Our readers will know we are primarily interested in sipping ’n snacking. We rarely engage in flights of fancy that eschew our primary objective. Having said that, we enjoy walking as a method to ensure our sipping ’n snacking is counter-balanced, to a degree, by exercise to ensure maintenance of our less-than-trim figures. Tough racquet!
With that in mind, we woke-up one morning, donned our walking shoes and sallied forth down the the narrow streets and luvly lanes of the “old” Taipa Village of Macau. Below, we have included some photos, which say more than words, and some thoughts regarding our stroll. For more detailed information and a useful map, we suggest you visit the Macau Government Tourist Office.
After walking through the approximately USD2 billion, nearly 3,000 room and 555,000 square meter (nearly 6 million square feet) Galaxy Hotel complex, we crossed the street to Old Taipa Village. Whew, we already felt tired from sauntering through this mega-entertainment extravaganza that boasts more brand names, slot machines, restaurants and bustling people than should be legal, well, anywhere on the planet! Can you say contrast on steroids!? Thus is the “old” vs. “new” of Taipa!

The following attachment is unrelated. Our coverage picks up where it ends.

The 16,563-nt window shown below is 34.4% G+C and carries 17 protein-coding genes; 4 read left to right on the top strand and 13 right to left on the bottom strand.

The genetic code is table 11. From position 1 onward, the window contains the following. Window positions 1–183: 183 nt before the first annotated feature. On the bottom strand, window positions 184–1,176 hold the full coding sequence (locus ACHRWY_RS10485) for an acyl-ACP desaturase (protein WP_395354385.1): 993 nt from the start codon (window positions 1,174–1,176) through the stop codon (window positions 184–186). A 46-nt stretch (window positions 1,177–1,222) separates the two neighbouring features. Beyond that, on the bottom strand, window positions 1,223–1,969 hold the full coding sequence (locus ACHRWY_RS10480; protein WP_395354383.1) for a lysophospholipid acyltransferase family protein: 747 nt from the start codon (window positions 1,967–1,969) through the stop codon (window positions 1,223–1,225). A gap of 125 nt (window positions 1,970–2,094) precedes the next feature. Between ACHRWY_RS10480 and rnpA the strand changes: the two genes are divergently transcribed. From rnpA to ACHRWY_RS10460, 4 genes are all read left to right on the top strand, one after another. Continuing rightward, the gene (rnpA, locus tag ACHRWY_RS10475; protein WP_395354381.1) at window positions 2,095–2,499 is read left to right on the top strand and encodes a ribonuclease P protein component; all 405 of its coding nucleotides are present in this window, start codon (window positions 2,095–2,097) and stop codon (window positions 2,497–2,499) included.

As we entered the Village, we noticed significant contrasts from the outset as new, modern buildings with intriguing architectural designs were popping up against the backdrop of the tiled sidewalks. In with the new, but definitely not out with the old. We applaud the continued, measured development with the preservation of the old Portuguese charm. We call this “intelligent gentrification”. Good on ya, Macau city planners!!!
Our first stop was at the Tin Hau Temple, which is considered the oldest (approximately 1785) such place of worship in Taipa. Tin Hau (Heavenly Empress), is also known as A-Ma, who had the power to save boats and drowning people from danger. Given the fishing and trading culture of Taipa, A-Ma is one of the most respected of all the Gods. Over the decades, we have seen other temples dedicated to Tin Hau throughout the seafaring places of southern China, and all we can say is “praise be A-Ma!”